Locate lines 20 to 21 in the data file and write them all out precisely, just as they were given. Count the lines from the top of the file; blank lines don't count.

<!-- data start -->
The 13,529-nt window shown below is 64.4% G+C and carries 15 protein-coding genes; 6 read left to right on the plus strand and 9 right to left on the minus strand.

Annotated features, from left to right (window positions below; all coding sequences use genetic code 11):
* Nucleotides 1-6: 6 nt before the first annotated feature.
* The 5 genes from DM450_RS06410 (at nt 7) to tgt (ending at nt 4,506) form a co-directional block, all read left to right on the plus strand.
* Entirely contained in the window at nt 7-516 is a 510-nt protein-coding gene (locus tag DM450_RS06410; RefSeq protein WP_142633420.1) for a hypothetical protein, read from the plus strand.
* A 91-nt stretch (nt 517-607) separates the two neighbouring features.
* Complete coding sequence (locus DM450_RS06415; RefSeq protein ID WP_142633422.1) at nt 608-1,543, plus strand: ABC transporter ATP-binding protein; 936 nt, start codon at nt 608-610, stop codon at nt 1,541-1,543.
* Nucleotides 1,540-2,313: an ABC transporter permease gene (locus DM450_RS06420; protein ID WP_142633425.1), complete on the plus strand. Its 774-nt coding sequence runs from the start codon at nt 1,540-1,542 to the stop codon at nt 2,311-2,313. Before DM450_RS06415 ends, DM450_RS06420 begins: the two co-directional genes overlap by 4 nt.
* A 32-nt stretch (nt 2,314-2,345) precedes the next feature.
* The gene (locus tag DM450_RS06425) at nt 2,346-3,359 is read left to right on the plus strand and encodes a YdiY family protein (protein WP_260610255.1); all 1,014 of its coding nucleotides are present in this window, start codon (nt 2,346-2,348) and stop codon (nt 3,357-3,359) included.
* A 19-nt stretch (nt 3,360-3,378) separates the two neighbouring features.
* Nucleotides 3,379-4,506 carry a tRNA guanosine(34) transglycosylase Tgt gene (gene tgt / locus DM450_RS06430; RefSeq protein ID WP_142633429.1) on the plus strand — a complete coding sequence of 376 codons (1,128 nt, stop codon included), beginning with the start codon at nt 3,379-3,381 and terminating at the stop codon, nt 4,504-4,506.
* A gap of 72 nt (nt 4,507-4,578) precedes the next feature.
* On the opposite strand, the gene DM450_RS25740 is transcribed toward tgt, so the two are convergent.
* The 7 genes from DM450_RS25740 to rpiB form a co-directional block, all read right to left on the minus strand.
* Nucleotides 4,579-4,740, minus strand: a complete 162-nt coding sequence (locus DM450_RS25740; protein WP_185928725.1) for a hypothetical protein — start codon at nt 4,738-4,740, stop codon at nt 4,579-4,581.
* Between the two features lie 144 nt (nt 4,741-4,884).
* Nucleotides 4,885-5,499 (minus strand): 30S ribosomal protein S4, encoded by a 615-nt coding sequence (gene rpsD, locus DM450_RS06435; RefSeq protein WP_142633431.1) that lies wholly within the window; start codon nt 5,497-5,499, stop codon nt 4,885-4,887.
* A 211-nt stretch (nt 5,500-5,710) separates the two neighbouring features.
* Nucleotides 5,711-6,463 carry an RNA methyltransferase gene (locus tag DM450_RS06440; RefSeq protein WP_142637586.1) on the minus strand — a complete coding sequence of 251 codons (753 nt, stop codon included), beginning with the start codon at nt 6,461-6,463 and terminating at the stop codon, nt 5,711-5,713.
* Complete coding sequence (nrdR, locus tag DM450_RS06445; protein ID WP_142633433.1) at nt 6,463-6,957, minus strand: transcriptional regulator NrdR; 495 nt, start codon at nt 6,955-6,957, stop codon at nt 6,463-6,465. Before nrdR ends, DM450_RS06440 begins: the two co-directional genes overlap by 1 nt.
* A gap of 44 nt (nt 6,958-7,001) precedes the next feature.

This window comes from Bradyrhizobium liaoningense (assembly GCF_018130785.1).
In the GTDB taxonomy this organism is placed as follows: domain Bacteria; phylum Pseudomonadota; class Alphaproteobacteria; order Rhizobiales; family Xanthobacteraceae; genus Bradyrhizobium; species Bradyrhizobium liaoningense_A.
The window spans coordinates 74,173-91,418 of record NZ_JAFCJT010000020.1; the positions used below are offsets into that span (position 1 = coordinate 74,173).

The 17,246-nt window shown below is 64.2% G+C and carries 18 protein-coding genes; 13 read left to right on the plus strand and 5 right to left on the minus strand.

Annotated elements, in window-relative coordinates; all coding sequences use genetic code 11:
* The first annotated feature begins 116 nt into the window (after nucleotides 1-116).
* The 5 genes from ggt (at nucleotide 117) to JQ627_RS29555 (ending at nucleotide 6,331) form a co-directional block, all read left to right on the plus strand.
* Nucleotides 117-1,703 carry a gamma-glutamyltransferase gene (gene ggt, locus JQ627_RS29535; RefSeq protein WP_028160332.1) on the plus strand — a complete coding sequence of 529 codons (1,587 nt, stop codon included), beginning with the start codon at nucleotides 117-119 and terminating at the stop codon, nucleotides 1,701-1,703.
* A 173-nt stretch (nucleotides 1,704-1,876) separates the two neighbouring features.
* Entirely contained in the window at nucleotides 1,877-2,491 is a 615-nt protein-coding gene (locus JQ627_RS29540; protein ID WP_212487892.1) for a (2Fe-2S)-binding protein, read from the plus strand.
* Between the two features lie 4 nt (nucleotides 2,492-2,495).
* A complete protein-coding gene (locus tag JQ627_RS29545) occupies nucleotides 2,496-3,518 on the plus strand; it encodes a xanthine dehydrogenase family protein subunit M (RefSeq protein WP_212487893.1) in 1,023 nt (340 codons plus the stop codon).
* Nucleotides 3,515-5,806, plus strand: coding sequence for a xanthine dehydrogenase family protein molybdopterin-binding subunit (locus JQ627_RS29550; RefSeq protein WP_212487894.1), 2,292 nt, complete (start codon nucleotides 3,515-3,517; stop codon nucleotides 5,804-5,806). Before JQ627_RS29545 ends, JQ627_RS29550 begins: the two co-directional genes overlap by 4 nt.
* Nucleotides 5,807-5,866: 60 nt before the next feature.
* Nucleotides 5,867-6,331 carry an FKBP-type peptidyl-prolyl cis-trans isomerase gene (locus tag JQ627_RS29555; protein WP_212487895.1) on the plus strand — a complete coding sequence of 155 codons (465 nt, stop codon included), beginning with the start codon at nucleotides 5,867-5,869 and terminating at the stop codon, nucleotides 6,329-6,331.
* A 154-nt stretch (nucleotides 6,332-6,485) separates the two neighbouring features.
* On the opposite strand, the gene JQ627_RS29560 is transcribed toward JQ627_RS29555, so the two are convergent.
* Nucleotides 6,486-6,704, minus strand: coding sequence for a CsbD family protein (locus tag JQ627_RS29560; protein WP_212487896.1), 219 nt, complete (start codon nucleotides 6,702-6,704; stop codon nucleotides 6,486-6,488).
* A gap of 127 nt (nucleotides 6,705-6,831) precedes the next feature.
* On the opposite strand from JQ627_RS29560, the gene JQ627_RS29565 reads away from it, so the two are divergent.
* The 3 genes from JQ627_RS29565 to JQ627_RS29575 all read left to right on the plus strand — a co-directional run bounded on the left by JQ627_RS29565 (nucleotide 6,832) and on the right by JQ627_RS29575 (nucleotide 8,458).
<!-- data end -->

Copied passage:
* Nucleotides 5,711-6,463 carry an RNA methyltransferase gene (locus tag DM450_RS06440; RefSeq protein WP_142637586.1) on the minus strand — a complete coding sequence of 251 codons (753 nt, stop codon included), beginning with the start codon at nt 6,461-6,463 and terminating at the stop codon, nt 5,711-5,713.
* Complete coding sequence (nrdR, locus tag DM450_RS06445; protein ID WP_142633433.1) at nt 6,463-6,957, minus strand: transcriptional regulator NrdR; 495 nt, start codon at nt 6,955-6,957, stop codon at nt 6,463-6,465. Before nrdR ends, DM450_RS06440 begins: the two co-directional genes overlap by 1 nt.